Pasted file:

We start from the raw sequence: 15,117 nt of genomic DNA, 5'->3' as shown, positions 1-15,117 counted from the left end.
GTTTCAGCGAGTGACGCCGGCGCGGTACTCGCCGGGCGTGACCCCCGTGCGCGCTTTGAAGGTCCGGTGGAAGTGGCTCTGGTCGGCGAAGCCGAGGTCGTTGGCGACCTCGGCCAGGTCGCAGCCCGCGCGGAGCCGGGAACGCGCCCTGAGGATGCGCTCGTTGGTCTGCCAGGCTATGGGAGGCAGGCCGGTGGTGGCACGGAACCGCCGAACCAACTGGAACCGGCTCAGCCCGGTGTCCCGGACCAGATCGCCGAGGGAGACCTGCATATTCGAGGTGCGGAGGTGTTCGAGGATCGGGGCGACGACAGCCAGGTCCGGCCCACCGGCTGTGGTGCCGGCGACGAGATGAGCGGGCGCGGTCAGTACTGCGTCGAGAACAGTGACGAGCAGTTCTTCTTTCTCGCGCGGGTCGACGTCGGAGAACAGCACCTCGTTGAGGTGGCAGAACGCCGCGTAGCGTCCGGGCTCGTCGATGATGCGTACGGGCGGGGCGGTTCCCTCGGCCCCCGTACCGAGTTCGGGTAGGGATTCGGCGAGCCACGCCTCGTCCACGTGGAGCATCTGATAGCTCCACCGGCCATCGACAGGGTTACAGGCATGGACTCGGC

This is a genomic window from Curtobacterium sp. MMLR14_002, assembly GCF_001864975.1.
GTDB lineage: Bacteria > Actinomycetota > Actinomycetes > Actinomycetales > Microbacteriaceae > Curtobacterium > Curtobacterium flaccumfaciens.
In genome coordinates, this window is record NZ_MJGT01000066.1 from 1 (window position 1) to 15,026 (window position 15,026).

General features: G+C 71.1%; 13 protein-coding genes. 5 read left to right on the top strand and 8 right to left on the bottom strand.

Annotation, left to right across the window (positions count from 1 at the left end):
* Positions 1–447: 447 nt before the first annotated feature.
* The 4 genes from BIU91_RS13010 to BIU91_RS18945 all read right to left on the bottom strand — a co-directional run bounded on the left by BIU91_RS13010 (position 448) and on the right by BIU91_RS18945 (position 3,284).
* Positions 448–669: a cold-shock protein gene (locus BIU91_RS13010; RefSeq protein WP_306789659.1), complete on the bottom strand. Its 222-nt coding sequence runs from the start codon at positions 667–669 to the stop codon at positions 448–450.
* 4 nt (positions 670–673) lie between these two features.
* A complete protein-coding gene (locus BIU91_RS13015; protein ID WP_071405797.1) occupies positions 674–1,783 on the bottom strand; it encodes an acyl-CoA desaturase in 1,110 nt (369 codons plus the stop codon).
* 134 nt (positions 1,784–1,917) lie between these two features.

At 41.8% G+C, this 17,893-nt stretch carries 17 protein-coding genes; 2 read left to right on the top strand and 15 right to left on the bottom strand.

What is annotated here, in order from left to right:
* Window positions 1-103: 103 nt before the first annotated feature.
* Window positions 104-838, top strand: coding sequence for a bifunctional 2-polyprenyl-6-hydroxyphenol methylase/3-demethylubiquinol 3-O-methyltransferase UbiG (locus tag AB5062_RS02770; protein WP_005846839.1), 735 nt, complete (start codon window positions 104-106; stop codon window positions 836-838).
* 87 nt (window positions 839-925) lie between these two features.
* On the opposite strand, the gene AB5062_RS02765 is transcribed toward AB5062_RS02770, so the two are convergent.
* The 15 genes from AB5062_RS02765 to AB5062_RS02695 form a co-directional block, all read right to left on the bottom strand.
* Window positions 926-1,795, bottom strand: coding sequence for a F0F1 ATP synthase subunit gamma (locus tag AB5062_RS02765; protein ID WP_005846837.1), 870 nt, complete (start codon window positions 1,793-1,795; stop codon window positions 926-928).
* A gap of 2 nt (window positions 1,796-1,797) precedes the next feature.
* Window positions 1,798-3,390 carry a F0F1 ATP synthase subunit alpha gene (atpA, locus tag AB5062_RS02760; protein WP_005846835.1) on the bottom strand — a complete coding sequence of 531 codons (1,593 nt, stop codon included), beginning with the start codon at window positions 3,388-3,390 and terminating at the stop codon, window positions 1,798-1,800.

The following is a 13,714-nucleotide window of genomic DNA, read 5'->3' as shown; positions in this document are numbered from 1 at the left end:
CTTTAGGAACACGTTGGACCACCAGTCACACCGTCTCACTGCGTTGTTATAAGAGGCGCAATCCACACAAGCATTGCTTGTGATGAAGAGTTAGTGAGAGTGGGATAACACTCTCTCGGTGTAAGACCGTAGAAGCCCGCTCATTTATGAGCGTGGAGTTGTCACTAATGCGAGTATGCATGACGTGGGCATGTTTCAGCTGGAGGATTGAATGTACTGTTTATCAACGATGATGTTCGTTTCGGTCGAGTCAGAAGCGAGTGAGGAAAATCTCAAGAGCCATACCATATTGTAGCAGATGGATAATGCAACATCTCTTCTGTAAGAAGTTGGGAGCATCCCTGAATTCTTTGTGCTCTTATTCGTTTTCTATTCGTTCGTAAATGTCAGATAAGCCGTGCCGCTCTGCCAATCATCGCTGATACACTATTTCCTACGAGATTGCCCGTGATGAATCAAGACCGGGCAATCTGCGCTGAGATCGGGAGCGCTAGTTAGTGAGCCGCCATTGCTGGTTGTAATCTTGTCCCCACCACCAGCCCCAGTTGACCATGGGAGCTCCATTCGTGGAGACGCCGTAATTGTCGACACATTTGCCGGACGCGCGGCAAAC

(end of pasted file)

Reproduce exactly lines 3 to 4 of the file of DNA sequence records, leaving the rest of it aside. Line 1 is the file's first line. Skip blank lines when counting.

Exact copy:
This is a genomic window from Curtobacterium sp. MMLR14_002, assembly GCF_001864975.1.
GTDB lineage: Bacteria > Actinomycetota > Actinomycetes > Actinomycetales > Microbacteriaceae > Curtobacterium > Curtobacterium flaccumfaciens.